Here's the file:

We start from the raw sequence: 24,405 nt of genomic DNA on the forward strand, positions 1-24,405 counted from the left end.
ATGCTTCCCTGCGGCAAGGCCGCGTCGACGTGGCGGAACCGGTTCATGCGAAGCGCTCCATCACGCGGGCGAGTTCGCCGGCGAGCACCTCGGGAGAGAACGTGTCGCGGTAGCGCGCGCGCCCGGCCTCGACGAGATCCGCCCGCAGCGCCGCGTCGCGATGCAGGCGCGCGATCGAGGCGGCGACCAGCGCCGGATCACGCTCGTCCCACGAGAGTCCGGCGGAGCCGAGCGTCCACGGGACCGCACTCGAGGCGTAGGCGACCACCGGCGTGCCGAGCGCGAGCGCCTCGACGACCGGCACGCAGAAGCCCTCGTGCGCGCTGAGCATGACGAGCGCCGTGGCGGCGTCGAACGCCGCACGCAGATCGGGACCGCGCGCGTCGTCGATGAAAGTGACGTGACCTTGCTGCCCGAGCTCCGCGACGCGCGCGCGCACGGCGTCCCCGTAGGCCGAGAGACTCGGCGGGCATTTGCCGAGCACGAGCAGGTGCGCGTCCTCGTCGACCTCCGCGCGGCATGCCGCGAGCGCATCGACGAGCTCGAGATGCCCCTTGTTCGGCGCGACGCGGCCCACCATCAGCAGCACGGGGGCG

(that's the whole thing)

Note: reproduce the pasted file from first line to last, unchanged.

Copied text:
We start from the raw sequence: 24,405 nt of genomic DNA on the forward strand, positions 1-24,405 counted from the left end.
ATGCTTCCCTGCGGCAAGGCCGCGTCGACGTGGCGGAACCGGTTCATGCGAAGCGCTCCATCACGCGGGCGAGTTCGCCGGCGAGCACCTCGGGAGAGAACGTGTCGCGGTAGCGCGCGCGCCCGGCCTCGACGAGATCCGCCCGCAGCGCCGCGTCGCGATGCAGGCGCGCGATCGAGGCGGCGACCAGCGCCGGATCACGCTCGTCCCACGAGAGTCCGGCGGAGCCGAGCGTCCACGGGACCGCACTCGAGGCGTAGGCGACCACCGGCGTGCCGAGCGCGAGCGCCTCGACGACCGGCACGCAGAAGCCCTCGTGCGCGCTGAGCATGACGAGCGCCGTGGCGGCGTCGAACGCCGCACGCAGATCGGGACCGCGCGCGTCGTCGATGAAAGTGACGTGACCTTGCTGCCCGAGCTCCGCGACGCGCGCGCGCACGGCGTCCCCGTAGGCCGAGAGACTCGGCGGGCATTTGCCGAGCACGAGCAGGTGCGCGTCCTCGTCGACCTCCGCGCGGCATGCCGCGAGCGCATCGACGAGCTCGAGATGCCCCTTGTTCGGCGCGACGCGGCCCACCATCAGCAGCACGGGGGCG